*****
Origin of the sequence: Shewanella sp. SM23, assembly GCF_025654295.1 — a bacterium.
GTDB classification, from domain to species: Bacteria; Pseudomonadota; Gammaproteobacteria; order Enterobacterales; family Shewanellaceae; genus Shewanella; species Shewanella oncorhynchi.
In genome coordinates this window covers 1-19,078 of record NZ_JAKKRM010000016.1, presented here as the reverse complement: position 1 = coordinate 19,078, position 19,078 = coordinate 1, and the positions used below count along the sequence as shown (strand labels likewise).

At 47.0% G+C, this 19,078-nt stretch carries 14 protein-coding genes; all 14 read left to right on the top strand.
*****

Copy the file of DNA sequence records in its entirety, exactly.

Origin of the sequence: Shewanella sp. SM23, assembly GCF_025654295.1 — a bacterium.
GTDB classification, from domain to species: Bacteria; Pseudomonadota; Gammaproteobacteria; order Enterobacterales; family Shewanellaceae; genus Shewanella; species Shewanella oncorhynchi.
In genome coordinates this window covers 1-19,078 of record NZ_JAKKRM010000016.1, presented here as the reverse complement: position 1 = coordinate 19,078, position 19,078 = coordinate 1, and the positions used below count along the sequence as shown (strand labels likewise).

At 47.0% G+C, this 19,078-nt stretch carries 14 protein-coding genes; all 14 read left to right on the top strand.